17/11/2016 10:19 PM IST | Updated 18/11/2016 1:47 PM IST

Calm Down, Everyone! Here's Why Vijay Mallya's Debt Write-Off Is Not A Waiver

So then what is a debt write-off and why do banks do it?

Reuters Staff / Reuters

Many people including India's opposition parties have been outraged upon reading a recent DNA report on how State Bank of India allegedly wrote off Rs 7,000 crores in loans to 63 of its top 100 willful defaulters, including debt held by embattled liquor baron Vijay Mallya. Mallya was recently declared an 'absconder' by a Mumbai Court on money laundering charges, allowing the Enforcement Directorate to seize all his properties.

Finance Minister Arun Jaitley and SBI chief financial officer Anshula Kant, have been quick to dispel notions that a write-off isn't a waiver and shouldn't be confused as such.

So what is a write-off?

Writing off bad or toxic debt essentially means that those assets have been deemed as difficult to recover. Banks are usually loathe to writing off debt and it is done in extreme circumstances. But the reason they choose to do it is for accounting purposes: non-performing assets or toxic loans, beyond a point, look bad on the balance sheet of a bank and generally add to its overall tax liabilities. Indian banks have also been under pressure by the Reserve Bank of India to make provisions against their bad debt, which constricts their available capital. That means the more bad debt a bank has on its books, the less its ability to invest in other areas and increase lending, something Indian banks have been hamstrung with this year. They have also run into heavy losses as a result of a high proportion of non performing debt and have been under pressure to increase lending.

Write-offs are a very common tool to clean up bank balance sheets around the world. Earlier this year, China's top four banks wrote off 130.3 billion yuan ($19.5 billion) of bad loans for the first half of the year, up 44 per cent from the previous year.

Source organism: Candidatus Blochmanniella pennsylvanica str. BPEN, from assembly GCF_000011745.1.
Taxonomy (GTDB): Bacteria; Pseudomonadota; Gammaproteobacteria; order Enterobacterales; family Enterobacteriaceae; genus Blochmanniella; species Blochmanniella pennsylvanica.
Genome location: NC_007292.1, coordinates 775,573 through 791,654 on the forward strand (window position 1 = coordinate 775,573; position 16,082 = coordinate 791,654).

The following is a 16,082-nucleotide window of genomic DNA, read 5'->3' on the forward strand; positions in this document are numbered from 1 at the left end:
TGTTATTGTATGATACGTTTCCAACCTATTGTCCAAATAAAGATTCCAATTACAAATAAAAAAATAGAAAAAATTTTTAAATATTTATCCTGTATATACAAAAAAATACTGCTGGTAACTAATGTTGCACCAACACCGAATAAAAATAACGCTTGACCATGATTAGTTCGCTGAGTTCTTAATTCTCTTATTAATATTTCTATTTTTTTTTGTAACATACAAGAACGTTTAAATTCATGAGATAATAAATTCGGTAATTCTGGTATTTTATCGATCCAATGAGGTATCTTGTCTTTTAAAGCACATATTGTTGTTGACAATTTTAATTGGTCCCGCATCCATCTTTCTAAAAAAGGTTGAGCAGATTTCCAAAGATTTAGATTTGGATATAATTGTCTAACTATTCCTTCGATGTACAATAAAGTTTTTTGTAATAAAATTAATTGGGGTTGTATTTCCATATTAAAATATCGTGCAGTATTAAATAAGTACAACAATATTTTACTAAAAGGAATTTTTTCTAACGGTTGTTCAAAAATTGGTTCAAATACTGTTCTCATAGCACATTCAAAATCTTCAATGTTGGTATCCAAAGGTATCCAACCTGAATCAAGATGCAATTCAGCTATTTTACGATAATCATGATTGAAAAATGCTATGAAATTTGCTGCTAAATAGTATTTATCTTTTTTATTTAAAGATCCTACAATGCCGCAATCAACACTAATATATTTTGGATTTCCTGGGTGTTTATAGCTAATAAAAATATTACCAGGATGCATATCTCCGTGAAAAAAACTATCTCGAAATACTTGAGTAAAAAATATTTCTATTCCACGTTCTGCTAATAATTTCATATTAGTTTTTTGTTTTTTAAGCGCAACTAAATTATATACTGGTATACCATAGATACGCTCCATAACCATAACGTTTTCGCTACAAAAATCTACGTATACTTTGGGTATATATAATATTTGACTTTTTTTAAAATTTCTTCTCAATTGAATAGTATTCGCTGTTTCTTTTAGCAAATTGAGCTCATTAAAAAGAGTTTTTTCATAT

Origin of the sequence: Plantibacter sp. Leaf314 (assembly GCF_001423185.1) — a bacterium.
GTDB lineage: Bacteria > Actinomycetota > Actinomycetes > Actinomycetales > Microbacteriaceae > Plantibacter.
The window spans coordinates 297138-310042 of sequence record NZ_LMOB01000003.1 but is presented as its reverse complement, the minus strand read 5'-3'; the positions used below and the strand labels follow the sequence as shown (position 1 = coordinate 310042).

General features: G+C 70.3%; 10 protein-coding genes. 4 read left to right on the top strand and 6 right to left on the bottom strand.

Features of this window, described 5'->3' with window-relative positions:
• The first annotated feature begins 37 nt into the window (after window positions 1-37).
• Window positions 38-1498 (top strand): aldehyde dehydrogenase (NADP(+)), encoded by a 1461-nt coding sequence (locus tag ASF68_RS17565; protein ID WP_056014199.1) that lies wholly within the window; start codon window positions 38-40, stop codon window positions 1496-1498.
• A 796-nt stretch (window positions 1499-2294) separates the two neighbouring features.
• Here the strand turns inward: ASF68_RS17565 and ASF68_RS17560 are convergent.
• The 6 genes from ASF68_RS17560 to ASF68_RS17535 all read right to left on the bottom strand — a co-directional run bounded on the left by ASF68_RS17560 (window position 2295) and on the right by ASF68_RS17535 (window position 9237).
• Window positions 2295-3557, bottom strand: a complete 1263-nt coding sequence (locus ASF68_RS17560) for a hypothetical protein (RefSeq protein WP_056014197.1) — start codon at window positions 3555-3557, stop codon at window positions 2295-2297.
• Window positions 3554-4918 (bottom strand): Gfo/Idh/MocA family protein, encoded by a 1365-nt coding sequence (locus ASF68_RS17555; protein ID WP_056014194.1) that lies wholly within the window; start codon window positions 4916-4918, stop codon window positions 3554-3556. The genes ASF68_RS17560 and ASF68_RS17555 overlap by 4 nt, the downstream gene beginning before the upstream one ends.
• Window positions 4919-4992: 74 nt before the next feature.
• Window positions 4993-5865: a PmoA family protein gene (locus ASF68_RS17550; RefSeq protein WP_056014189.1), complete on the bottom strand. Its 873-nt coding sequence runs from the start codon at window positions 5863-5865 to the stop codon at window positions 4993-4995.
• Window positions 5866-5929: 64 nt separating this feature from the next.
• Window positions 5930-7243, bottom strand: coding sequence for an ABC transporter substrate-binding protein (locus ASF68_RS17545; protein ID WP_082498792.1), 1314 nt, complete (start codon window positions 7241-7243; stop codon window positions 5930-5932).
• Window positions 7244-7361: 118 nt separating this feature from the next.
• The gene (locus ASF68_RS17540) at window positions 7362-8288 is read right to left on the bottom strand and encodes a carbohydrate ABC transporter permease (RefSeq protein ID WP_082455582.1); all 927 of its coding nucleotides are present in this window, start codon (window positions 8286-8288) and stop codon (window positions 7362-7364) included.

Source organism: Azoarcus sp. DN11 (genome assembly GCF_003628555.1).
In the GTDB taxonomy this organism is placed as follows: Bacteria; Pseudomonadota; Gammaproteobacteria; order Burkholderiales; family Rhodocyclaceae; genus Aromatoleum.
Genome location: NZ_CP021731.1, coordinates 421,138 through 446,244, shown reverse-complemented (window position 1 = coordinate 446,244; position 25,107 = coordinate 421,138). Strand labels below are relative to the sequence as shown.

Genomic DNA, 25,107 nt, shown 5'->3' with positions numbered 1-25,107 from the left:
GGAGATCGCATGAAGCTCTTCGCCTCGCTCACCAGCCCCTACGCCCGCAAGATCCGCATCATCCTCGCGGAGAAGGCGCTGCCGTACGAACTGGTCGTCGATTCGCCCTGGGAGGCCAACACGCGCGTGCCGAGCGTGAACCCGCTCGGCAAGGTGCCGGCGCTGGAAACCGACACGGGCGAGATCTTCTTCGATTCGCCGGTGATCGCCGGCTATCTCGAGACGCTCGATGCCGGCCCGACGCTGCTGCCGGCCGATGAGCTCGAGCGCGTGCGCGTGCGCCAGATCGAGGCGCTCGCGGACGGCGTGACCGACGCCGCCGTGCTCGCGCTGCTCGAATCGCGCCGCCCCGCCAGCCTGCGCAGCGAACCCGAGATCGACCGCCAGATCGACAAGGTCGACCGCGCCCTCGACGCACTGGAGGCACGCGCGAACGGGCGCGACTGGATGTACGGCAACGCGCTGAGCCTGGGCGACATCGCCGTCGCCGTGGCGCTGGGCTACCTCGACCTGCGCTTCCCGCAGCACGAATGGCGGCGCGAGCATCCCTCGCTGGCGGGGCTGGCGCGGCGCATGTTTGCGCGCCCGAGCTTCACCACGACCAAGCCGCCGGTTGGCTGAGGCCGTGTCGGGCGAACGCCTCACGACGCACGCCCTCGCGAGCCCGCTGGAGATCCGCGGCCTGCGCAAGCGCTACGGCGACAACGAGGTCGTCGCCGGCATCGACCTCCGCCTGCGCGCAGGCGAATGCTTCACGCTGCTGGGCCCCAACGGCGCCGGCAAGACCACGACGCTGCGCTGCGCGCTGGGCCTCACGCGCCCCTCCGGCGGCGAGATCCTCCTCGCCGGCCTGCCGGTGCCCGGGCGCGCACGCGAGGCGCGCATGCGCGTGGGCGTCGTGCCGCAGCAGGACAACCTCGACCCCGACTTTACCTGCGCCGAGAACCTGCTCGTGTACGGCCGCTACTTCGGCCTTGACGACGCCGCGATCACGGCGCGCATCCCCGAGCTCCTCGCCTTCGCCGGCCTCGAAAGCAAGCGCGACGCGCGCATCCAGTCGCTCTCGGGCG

Writing off debt, does not, however, mean that the loan has been waived. Banks can continue to pursue the collection of the bad debts in courts and through other civil proceedings, or choose to sell the debt to third party distressed debt buyers. As in the case of Vijay Mallya, SBI identified Mallya as a willful defaulter in 2015, and has pursued a legal case against him representing a consortium of banks to recover Rs 900-crore in outstanding debt of Mallya's now defunct Kingfisher Airlines.

SBI, as well as a host of public and private banks, have had to become more transparent about bad loans in the wake of former RBI Governor Raghuram Rajan's "Asset Quality Review" mandate for banks to identify these toxic loans in an effort to cleanup their books, and to restore Indian banks back to health.

In its most recent quarter, SBI recorded Rs 6,060 crores in write-offs and Rs 4,613 crore in the previous quarter. Overall, from fiscal 2011 to fiscal 2015, Indian banks have written off a combined Rs 1.76 trillion worth of loans, notes the Mint.